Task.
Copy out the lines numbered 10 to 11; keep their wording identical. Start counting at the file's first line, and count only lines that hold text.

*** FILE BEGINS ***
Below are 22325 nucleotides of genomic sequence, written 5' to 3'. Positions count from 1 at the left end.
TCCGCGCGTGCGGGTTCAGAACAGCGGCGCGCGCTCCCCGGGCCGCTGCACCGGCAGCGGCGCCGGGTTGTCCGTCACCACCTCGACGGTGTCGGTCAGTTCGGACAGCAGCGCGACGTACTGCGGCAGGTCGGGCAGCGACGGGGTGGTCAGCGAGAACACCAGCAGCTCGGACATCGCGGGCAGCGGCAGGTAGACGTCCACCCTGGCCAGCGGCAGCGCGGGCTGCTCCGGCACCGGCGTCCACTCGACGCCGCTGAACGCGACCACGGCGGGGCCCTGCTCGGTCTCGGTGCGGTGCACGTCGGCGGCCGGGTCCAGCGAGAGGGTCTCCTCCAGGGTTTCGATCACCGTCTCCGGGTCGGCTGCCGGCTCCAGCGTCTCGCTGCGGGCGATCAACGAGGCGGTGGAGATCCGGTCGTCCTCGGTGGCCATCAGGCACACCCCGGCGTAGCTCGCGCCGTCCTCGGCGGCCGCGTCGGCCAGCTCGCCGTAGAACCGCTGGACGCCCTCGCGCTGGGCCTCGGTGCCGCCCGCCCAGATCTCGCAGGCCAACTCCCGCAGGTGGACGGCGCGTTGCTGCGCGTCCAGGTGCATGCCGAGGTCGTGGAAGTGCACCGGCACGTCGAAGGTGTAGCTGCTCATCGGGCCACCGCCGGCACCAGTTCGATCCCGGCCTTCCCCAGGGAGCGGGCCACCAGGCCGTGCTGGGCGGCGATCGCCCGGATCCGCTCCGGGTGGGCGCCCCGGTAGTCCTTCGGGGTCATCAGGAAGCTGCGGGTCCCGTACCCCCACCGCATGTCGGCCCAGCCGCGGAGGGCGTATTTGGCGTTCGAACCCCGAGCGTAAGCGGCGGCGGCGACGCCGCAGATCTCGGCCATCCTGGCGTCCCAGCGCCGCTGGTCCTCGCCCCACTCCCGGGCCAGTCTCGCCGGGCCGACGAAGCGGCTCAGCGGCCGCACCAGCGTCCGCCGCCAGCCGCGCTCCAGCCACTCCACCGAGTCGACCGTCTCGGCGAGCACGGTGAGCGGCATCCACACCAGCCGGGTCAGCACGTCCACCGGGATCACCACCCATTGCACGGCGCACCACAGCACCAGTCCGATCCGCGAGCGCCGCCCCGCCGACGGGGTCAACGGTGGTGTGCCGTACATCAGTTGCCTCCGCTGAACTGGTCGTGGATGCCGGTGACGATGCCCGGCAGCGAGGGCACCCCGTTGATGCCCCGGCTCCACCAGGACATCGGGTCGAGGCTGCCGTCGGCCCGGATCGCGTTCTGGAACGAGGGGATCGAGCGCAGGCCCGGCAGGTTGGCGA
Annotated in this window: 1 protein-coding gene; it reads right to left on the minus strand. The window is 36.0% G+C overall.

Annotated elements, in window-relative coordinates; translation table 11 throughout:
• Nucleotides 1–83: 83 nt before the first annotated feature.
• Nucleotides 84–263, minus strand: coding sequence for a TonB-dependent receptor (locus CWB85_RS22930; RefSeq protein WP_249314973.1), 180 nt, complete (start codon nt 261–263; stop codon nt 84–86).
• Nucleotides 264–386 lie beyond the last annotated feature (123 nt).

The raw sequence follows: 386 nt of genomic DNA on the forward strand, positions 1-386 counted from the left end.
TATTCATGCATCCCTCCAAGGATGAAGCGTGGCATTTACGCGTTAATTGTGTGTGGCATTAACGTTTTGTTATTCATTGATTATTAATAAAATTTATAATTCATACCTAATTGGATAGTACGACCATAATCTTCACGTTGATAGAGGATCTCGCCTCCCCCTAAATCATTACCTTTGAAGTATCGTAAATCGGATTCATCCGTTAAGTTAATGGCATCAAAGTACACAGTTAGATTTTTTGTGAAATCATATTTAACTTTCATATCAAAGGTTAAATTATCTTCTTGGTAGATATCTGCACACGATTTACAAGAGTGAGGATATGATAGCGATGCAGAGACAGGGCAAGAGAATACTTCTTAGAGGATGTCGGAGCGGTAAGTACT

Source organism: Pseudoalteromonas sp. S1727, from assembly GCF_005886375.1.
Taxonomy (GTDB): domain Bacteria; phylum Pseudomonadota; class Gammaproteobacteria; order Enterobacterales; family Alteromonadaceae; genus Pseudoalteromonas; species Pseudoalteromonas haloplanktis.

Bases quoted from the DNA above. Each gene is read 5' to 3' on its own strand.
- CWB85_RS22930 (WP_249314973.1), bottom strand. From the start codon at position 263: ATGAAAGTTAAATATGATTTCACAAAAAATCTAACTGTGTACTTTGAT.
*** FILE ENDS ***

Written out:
Source organism: Pseudoalteromonas sp. S1727, from assembly GCF_005886375.1.
Taxonomy (GTDB): domain Bacteria; phylum Pseudomonadota; class Gammaproteobacteria; order Enterobacterales; family Alteromonadaceae; genus Pseudoalteromonas; species Pseudoalteromonas haloplanktis.